To visit Brick & Spoon, I first had to get over my annoyance over the recent rash of restaurants in Houston that have chosen to title themselves via the pairing of two vaguely related things through the conjunction "and." (See Goro & Gun, Fish & The Knife.)
Then, I had convince myself that I could still have a substantial culinary experience at Brick & Spoon even if my own taste preferences preemptively eliminated one entire section of themenu. (Sorry, no "Big Spoon Bloody Mary" for me. I am one of three people in the United States who actively dislikes this cocktail. And, yes, I have been to a doctor.)
But I resolved these existential challenges and skipped off to Brick & Spoon one cool weekday morning.
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Focusing on "breakfast, brunch & lunch edibles," Brick & Spoon is only open until 2 p.m., so late-risers be forewarned you can't show up at 4 p.m. and expect some eggs. The menu features matutdinal mainstays such as omelets, crepes, and french toast as well as burgers, sandwiches, and salads adorned with various proteins.
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I decided to skip ordering all of the aforementioned in favor of trying one of Brick & Spoon's fancier specialties, the Chicken Florentine Benny. Since the ham component of traditional eggs benedict has always been my least favorite part of the dish, I've always preferred a substitution. The swap of ham for spinach (which, along with the swap of hollandaise for mornay, transforms eggs benedict to eggs florentine) plus the addition of some chicken sounded wonderful to me. I chose the cheese grits as a side, eschewing the other options of house-made chips and quinoa salad.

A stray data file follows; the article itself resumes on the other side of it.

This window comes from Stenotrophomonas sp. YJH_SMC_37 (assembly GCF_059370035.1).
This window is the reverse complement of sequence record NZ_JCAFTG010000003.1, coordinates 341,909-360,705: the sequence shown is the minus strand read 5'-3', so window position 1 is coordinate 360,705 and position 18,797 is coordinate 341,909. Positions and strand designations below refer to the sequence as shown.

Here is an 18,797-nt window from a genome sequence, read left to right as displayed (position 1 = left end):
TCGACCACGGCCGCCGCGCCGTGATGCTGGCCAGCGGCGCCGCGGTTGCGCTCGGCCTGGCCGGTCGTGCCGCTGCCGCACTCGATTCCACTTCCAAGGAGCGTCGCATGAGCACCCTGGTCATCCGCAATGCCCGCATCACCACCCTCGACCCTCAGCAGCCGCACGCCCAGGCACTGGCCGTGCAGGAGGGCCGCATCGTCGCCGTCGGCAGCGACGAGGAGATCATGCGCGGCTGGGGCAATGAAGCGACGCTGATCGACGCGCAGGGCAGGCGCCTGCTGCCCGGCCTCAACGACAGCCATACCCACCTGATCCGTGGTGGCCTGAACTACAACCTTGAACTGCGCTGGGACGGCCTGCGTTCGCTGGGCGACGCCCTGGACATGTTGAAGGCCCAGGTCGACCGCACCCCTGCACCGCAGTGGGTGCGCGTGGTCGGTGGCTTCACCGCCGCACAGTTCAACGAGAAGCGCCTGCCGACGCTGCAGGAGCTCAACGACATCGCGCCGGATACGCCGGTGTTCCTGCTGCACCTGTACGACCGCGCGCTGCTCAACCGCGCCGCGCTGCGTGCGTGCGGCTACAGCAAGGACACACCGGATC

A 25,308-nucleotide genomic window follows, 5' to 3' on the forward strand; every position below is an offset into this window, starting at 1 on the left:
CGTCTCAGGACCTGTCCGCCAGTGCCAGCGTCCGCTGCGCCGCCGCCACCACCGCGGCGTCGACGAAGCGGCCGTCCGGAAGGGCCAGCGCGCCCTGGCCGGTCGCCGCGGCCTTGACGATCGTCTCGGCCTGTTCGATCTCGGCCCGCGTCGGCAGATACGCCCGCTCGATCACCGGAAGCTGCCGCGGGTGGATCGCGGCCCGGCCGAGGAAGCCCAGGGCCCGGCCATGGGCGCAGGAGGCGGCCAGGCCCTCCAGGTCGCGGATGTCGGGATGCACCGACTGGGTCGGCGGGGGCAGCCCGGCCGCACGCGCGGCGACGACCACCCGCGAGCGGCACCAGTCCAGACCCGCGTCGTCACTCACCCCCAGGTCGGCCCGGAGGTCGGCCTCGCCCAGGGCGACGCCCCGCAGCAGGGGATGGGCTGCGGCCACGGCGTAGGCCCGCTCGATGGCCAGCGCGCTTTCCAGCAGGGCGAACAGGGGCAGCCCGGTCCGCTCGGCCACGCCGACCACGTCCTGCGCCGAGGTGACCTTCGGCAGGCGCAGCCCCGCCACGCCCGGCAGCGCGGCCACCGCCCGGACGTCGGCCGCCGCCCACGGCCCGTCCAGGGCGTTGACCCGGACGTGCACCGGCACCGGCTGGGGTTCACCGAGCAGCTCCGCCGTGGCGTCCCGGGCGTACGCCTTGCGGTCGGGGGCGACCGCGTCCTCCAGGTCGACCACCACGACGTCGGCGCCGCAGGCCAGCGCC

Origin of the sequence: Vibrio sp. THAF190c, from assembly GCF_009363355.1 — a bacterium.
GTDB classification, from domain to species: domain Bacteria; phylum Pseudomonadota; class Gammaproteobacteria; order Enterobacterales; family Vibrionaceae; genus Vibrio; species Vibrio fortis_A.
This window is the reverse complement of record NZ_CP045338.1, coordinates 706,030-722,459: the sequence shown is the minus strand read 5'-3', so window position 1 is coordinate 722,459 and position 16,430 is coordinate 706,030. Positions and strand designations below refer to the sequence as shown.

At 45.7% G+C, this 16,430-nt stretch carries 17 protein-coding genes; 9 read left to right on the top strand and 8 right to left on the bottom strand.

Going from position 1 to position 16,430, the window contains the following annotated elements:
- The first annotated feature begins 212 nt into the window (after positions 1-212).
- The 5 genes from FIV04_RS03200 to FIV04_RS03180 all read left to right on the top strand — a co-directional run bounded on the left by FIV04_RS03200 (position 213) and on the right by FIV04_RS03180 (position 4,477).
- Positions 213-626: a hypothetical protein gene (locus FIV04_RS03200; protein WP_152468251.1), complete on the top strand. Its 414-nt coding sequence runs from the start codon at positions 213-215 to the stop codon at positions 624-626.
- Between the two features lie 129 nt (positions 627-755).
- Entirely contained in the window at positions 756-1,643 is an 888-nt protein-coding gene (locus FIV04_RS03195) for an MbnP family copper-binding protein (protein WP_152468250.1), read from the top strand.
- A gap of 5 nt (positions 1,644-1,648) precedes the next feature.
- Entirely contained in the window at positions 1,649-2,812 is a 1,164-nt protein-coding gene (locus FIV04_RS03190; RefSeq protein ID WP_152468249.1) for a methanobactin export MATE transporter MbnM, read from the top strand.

Recently, Molly Dunn named eggs benedict the most difficult food to make at home; fortunately, that is not the case in my house as my husband has perfected the art of making "poachies" with hollandaise sauce. And, I'm delighted to report it is most definitely not the case at Brick & Spoon, whose over-sized ova arrived fluffy and plump with sunny yolk. The butter and spice components of the bechamel were perfectly balanced and portions so generous that a large wake of sauce gradually saturated the English muffin bases. (One small point of confusion: the menu describes the sauce as a "house-made hollandaise," but what I tasted suggested more of the traditional mornay.) The small chunks of dark meat chicken included were cooked well, though their addition seemed to be a bit of an afterthought given they weren't seasoned in any imaginative fashion.
And while I can't speak to the quality of the other side options, I will vouch for the hearty portion of corn grits, more pleasantly gravelly than effetely creamy, and with a strong infusion of savory dairy.
The overall success of this dish strongly suggests Brick & Spoon has other delicious tricks up its sleeve; next time, I'm looking forward to trying the "Grownup Grilled Cheese" and creole omelet.